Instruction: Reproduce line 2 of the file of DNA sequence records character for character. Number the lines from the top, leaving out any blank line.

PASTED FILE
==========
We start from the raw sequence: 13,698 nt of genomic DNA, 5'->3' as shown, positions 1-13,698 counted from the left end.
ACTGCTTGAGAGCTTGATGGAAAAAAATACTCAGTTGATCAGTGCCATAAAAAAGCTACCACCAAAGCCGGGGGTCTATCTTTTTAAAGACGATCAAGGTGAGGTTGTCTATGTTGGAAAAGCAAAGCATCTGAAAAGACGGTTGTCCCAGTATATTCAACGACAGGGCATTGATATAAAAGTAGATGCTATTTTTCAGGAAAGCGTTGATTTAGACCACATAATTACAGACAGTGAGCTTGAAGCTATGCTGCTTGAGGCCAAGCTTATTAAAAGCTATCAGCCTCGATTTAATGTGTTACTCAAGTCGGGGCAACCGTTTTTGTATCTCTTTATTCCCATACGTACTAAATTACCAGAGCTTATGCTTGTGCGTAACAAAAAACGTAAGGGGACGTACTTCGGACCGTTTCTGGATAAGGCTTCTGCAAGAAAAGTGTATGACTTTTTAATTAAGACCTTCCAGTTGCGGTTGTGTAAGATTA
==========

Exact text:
ACTGCTTGAGAGCTTGATGGAAAAAAATACTCAGTTGATCAGTGCCATAAAAAAGCTACCACCAAAGCCGGGGGTCTATCTTTTTAAAGACGATCAAGGTGAGGTTGTCTATGTTGGAAAAGCAAAGCATCTGAAAAGACGGTTGTCCCAGTATATTCAACGACAGGGCATTGATATAAAAGTAGATGCTATTTTTCAGGAAAGCGTTGATTTAGACCACATAATTACAGACAGTGAGCTTGAAGCTATGCTGCTTGAGGCCAAGCTTATTAAAAGCTATCAGCCTCGATTTAATGTGTTACTCAAGTCGGGGCAACCGTTTTTGTATCTCTTTATTCCCATACGTACTAAATTACCAGAGCTTATGCTTGTGCGTAACAAAAAACGTAAGGGGACGTACTTCGGACCGTTTCTGGATAAGGCTTCTGCAAGAAAAGTGTATGACTTTTTAATTAAGACCTTCCAGTTGCGGTTGTGTAAGATTA